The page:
Customer Reviews


689 Reviews
5 star:
 (435)
4 star:
 (127)
3 star:
 (66)
2 star:
 (35)
1 star:
 (26)
 
 
 
 
 
Average Customer Review
Share your thoughts with other customers
Create your own review
 
 

The most helpful favorable review
The most helpful critical review


896 of 949 people found the following review helpful
4.0 out of 5 stars Overall it's pretty OK
I have followed Rawles blog and his writings. This book is pretty OK, and here is why. The book does provoke a lot of thought, but.. Here is where it misses. The situation that Rawles describes, he has not lived through. I still have a rather normal life I have to live and for most of us, ditching it all and moving to the mountains is not a feasible option. He often...
Published on October 9, 2009 by adp113

versus
1,898 of 2,037 people found the following review helpful
3.0 out of 5 stars Not bad, but misses the boat
Rawles is a great non-fiction writer, and this is a well written book. However, it has some major faults:

- The book is for hard core survivalists only. It assumes complete and absolute break down of civilization. It does not deal with "simpler" short-term emergencies (tornado, fire, flood) that you can ride out living in your normal urban or suburban...
Published on October 6, 2009 by Alberto Vargas


‹ Previous | 1 269 | Next ›
Most Helpful First | Newest First

896 of 949 people found the following review helpful
4.0 out of 5 stars Overall it's pretty OK, October 9, 2009
This review is from: How to Survive the End of the World as We Know It: Tactics, Techniques, and Technologies for Uncertain Times (Paperback)
I have followed Rawles blog and his writings. This book is pretty OK, and here is why. The book does provoke a lot of thought, but.. Here is where it misses. The situation that Rawles describes, he has not lived through. I still have a rather normal life I have to live and for most of us, ditching it all and moving to the mountains is not a feasible option. He often cites needing a years worth of anything on hand, but what happens after that year? Do you really want to live in a place of constant death and destruction. He lists a lot of doomsday scenarios by where the ones who survive will not be the lucky ones.

I think the much more likely future is similar to what happened in Argentina or what has been slowly happening in South Africa.

So while next spring I will be tilling up a good part of yard for a garden, harvesting rain water, and buying and stocking in bulk. I will not be buying a GOOD location or a buying an old diesel junker truck to get there.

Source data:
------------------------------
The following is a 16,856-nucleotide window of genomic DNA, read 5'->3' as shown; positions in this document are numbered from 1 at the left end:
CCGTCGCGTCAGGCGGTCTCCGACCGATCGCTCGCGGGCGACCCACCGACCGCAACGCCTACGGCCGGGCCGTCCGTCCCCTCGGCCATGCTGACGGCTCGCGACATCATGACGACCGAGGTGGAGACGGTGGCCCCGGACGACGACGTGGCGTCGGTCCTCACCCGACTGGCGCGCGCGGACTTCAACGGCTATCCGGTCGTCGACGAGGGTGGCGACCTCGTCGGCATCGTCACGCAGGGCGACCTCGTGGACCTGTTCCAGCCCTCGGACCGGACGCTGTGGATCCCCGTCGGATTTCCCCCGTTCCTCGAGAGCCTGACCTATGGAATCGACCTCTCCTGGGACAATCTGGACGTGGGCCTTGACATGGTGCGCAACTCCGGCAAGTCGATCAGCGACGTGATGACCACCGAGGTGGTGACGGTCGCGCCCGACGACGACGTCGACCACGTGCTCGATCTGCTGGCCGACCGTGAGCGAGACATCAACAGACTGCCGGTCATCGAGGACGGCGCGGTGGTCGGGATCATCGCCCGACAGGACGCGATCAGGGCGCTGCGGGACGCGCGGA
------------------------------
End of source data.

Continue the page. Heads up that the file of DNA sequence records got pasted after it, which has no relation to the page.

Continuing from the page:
There is a lot you can learn from this book, but don't make it your sole reference. Where you live determines your survival strategy, there is no one size fits all approach.
Help other customers find the most helpful reviews 
Was this review helpful to you? Yes No


1,898 of 2,037 people found the following review helpful
3.0 out of 5 stars Not bad, but misses the boat, October 6, 2009
By 
Alberto Vargas (San Francisco, CA USA) - See all my reviews
(VINE VOICE)   
Verified Purchase(What's this?)
This review is from: How to Survive the End of the World as We Know It: Tactics, Techniques, and Technologies for Uncertain Times (Paperback)
Rawles is a great non-fiction writer, and this is a well written book. However, it has some major faults:

- The book is for hard core survivalists only. It assumes complete and absolute break down of civilization. It does not deal with "simpler" short-term emergencies (tornado, fire, flood) that you can ride out living in your normal urban or suburban environment. The book is practically all about establishing a well-stocked remote rural retreat, which you defend tooth-and-nail against looters and invaders, while keeping the curtains down not to let them see your window lights.

- Rawles preaches to the choir, not to the uninitiated. If you are not familiar with the survivalist vernacular and have not read similar books / blogs, you will find this book a little jarring and over your head. In fact, Rawles often cross-references his fiction novel Patriots as supplementary guide. Speaking of preaching to the choir: all these five stars reviews which are highly rated as helpful - feel free to ignore the ones written before October 2. Given that this book started shipping on the last day of September and is not available for Kindle, there is simply no way people could have received and read the book before Friday October 2. Rawles is known for encouraging his blog readers to all buy the book on the same day to create a "bestseller" effect on Amazon, and this carries over to the reviews. So beware.

- Book is way too tiny and short for much useful learning. In fact, each chapter is basically a thoughtful intro followed by a list of items to get, with some quick facts (e.g. how long honey or wheat can be stored, where to buy the containers, etc). There is barely any attempt to teach survival attitude and skills - those are farmed out to other books or training courses. To the author's credit, he has plenty of great pointers to other books and courses. However, you are much better off going there in the first place.

- Rawles has a misanthropic, dog-eat-dog sense to his writing, both in this book and in Patriots. It is too much about hunkering down in your darkened bunker, eating MREs, and using plenty of ammo to keep the less fortunate souls away. While it is possible that a major event could end civilization as we know it, I do wish Rawles had a more positive tone and attitude, at least when trying to covert newcomers to his cause :)